Bottlenecks and performance issues usually show face once peak production loads hit. If you want to prevent such issues and be aware of your potential maximum capacity or just minimize the cost of running your microservices, performance testing is what you need.
This article will go over benefits, general solutions, and designs for such systems but won’t be a guide for building them.
We’ll cover the what, why, and when, but not how.
Note: This is a subjective guide mostly based on my personal experience!
What is performance testing?
Performance testing is simply measuring how efficient something is. For software, that means resources (CPU, GPU, MEM, network, etc.) used per unit of work done.
Let’s imagine you run a resource-intensive IT service, for example, an AI image enhancement platform. The performance would be determined by the number of images processed / infra costs.
Performance testing usually means running an overwhelming amount of load on a system or its parts to find bottlenecks, instability, or wasted resources. It can be performed in two ways, depending on how resources are allocated.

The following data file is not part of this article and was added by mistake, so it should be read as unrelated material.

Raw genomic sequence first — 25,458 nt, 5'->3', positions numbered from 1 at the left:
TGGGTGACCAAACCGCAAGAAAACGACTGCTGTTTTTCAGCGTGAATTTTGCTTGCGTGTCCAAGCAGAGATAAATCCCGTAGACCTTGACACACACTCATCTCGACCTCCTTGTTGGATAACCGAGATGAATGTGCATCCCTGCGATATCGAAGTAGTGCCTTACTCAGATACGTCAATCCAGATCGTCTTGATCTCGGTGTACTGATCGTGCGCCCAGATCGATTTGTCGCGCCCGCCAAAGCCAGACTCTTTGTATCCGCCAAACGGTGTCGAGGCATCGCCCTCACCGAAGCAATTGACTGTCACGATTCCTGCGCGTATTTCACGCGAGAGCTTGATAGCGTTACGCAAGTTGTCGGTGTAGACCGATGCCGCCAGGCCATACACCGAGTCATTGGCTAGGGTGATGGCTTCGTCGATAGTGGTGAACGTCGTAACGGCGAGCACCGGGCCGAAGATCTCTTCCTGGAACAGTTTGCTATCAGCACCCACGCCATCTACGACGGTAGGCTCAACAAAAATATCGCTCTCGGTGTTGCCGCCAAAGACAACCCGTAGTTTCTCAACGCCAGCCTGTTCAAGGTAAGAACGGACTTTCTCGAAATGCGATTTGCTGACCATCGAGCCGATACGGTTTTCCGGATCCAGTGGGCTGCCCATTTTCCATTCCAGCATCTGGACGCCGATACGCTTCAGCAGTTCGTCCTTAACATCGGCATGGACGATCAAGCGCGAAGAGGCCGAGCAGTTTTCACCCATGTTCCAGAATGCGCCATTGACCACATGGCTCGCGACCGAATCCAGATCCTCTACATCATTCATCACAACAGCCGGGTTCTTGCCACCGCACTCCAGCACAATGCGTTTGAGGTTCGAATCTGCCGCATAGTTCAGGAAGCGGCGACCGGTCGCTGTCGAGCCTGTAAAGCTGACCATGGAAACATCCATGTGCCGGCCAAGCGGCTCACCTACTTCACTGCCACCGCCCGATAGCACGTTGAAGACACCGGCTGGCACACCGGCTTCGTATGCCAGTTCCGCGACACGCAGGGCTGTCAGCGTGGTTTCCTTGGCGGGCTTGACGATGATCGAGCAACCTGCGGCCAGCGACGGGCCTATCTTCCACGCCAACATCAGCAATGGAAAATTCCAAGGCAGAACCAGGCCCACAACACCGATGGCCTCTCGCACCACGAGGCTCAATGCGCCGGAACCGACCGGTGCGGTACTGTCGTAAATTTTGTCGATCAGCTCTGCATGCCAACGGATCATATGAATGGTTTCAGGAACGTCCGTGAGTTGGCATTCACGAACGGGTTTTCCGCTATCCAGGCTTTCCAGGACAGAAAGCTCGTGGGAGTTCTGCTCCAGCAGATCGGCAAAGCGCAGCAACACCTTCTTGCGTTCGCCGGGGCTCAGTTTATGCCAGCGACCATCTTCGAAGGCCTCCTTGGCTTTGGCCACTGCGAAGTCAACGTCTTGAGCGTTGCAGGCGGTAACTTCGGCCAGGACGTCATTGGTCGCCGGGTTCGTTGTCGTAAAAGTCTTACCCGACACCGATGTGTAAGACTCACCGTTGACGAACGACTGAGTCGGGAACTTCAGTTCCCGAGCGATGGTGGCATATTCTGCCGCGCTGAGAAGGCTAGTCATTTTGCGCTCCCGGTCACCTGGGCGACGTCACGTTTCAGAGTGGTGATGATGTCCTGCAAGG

- resources are statically allocated - test at a set resource level
- resources are dynamically allocated - test the absolute maximum load the system can handle
In practical terms, performance testing of this image enhancement service of ours would mean making it process a large amount of images. It’s similar to using production data to measure resource usage and monitor system health.
When to start thinking about performance testing
For most software projects, performance testing makes little sense. Resource bills usually make up too small a portion of overall costs to be worth optimizing. Instability is usually caused by bugs and misconfiguration rather than scaling issues.
That said, if your project does require a lot of computing power and a major chunk of income goes to your cloud provider, or you often experience instability due to scaling issues, performance testing might aid you in your troubles.
Where to get the data from?
You probably realize you need some kind of input for the system to crunch on. The closer the input is to real-life production data, the better the results.
Theoretically, an easy way out would be to feed real production data into the testing system. But this might prove difficult due to privacy and compliance concerns. Here are a few tips for working around privacy problems when you use production data for performance testing: